Early in 2022, the DEA released a lengthy opinion regarding the legality of cannabis seeds. In the course of this regulatory statement, the DEA again confirmed that substances “extracted from the cannabis plant” with a “delta-9-tetrahydrocannabinol concentration of not more than 0.3 percent on a dry weight basis meets the definition of ‘hemp’ and thus are not controlled under the CSA.” While the letter was about cannabis seeds, it applies to THCA just as much.

— The Ninth Circuit opinion

In our republic, the executive branch enforces the legislative branch’s laws while the judicial branch makes sure the laws are just. A 2022 Ninth Circuit Court of Appeals opinion regarding a delta 8 THC trademark dispute noted that the only historical reason for distinguishing marijuana from hemp is delta 9 THC percentage. As long as the THC concentration in a THCA product is less than 0.3%, it should, therefore, be considered hemp.

Is THCA legal in my state?

To our knowledge, no states have taken measures specifically to ban THCA. The exact wording of state hemp and cannabis laws vary, however, so it’s worth learning more about your state’s regulations to err on the side of caution. On most issues, though, states tend to side with the federal government, and when they don’t, it’s usually in a pro-cannabis direction.

Does smoking THCA cause a positive drug test?

Regardless of federal or state opinions on the legal status of THCA, it’s a fact that smoking or vaping this cannabinoid will make you fail a drug test for THC. Even before it reaches your body, THCA will have been converted into THC during the process of incineration, so that’s what the cannabinoid will show up as in lab testing.

You’re in pretty much the same boat with every other alternative type of THC. While their slight chemical differences might be meaningful from a regulatory point of view, THC isomers and metabolites are too similar to each other to appear separately in most forms of lab testing.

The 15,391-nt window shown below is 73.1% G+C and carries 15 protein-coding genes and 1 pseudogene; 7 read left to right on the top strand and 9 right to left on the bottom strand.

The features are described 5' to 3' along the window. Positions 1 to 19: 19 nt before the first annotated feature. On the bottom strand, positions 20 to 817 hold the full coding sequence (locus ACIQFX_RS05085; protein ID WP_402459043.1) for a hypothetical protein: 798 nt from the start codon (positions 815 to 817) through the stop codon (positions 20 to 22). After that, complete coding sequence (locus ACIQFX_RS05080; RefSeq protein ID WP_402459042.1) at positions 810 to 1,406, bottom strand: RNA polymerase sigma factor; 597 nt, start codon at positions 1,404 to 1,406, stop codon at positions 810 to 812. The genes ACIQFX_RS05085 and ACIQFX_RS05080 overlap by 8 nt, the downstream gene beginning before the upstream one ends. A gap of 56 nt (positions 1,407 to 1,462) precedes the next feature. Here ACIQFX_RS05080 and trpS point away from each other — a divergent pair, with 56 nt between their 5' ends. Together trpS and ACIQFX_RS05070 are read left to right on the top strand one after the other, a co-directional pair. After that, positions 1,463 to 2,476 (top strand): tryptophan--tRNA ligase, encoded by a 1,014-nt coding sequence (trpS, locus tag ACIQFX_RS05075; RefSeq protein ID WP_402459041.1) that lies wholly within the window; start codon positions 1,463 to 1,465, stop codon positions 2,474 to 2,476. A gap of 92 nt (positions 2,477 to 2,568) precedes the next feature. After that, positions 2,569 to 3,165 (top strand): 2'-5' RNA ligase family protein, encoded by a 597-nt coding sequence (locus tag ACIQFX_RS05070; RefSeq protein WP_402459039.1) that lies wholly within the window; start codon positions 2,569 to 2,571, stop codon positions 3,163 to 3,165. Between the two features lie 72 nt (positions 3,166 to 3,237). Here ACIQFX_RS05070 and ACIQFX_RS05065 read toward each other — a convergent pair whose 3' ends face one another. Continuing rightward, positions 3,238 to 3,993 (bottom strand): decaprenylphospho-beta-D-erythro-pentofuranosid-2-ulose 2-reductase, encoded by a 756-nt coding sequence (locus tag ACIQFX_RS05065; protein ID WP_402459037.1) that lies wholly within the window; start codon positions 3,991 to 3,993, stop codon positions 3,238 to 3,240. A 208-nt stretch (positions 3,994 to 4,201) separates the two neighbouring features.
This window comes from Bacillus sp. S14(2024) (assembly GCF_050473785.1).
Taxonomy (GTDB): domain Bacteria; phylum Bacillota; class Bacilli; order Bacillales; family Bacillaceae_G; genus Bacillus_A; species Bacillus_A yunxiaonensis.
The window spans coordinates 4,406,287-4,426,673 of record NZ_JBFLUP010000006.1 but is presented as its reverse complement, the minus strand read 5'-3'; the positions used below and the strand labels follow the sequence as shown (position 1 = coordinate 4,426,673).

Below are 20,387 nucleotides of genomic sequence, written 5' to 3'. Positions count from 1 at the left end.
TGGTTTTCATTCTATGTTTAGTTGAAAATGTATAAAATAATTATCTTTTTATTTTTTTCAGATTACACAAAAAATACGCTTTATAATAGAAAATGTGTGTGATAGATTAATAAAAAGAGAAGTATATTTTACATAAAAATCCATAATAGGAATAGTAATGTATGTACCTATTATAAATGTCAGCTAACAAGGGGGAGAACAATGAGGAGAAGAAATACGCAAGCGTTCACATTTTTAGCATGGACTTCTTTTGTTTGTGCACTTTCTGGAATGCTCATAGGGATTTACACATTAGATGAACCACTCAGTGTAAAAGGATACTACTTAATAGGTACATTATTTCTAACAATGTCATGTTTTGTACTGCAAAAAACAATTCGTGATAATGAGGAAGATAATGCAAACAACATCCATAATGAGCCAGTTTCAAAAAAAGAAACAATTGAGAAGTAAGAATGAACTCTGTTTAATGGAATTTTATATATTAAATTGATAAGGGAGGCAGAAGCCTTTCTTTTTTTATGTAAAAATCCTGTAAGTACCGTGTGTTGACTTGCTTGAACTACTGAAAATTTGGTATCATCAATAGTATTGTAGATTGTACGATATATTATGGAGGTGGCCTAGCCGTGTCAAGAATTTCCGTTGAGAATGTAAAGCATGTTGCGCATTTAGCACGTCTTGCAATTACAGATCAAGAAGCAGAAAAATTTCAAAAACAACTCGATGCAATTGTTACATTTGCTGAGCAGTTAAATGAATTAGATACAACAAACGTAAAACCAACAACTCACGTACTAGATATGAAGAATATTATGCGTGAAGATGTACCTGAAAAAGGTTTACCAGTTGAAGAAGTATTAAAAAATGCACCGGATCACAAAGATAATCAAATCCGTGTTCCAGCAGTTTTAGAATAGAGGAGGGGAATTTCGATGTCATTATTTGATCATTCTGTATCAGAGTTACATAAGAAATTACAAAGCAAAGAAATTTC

The bottom line: Is it legal to smoke THCA?

With a case as strange as THCA, you’re forgiven for still being dubious about legal details. If THCA becomes THC in the natural course of most methods of ingestion, why aren’t the two cannabinoids regulated the same?

We’ve uncovered here just one of the many inconsistencies of US cannabis law. The illegality of THC is holding on by a thread, and it now seems more like the federal government simply doesn’t want to deal with the hassle of cannabis reform than the nation is genuinely opposed to THC any longer.

What matters is that producers no longer feel apprehensive about growing high-THCA hemp, so it’s becoming possible to buy THCA flower online. When it comes to law enforcement scrutiny, THCA flower puts you just as much at risk as you would be with CBD, delta 8, or any other type of hemp flower that looks and smells like weed.

THCA FAQ

Curious to learn more about the legality of THCA? Dive in below:

1. How do I prove flower is THCA?

The only way to definitively prove that your hemp flower is high in THCA and contains less than 0.3% THC is lab testing. Have lab reports on hand in case of law enforcement interaction, and understand that it may be impossible to shed doubt on your guilt without presenting freshly commissioned lab reports in court.

2. Is THCA flower good?

If it is cultivated properly, THCA flower can be downright excellent since it is all-natural and has not been sprayed with additional cannabinoids. THCA flower is unique among THC-alternative flower products in this way.

3. Is THCA the same as delta 8?

No, THCA is not the same thing as delta 8. While delta 8 is an isomer (alternative form) of THC, THCA is THC’s precursor compound — the substance THC begins life as prior to decarboxylation. When inhaled, the effects of THCA are the same as THC while delta 8 is subtly unique.

4. Will THCA edibles make me fail a drug test?

If you do not heat THCA-infused edibles before eating, you might pass a drug test for THC. To convert to THC, THCA must be exposed to heat greater than that produced by the human body, so depending on the type of edible you eat, the THCA you consume may remain THCA as it passes through your digestive tract.

5. What happens when you dab THCA?

Dabbing THCA will provide the exact same effects as dabbing THC since THCA is converted to THC at reasonably low heat. The 400°F+ temperatures used to dab cannabis concentrate are more than sufficient to accomplish this conversion.

6. Is THCA a hallucinogen?

No, THCA is not known to have any hallucinogenic properties. Prior to conversion, its effects are much milder than those offered by THC.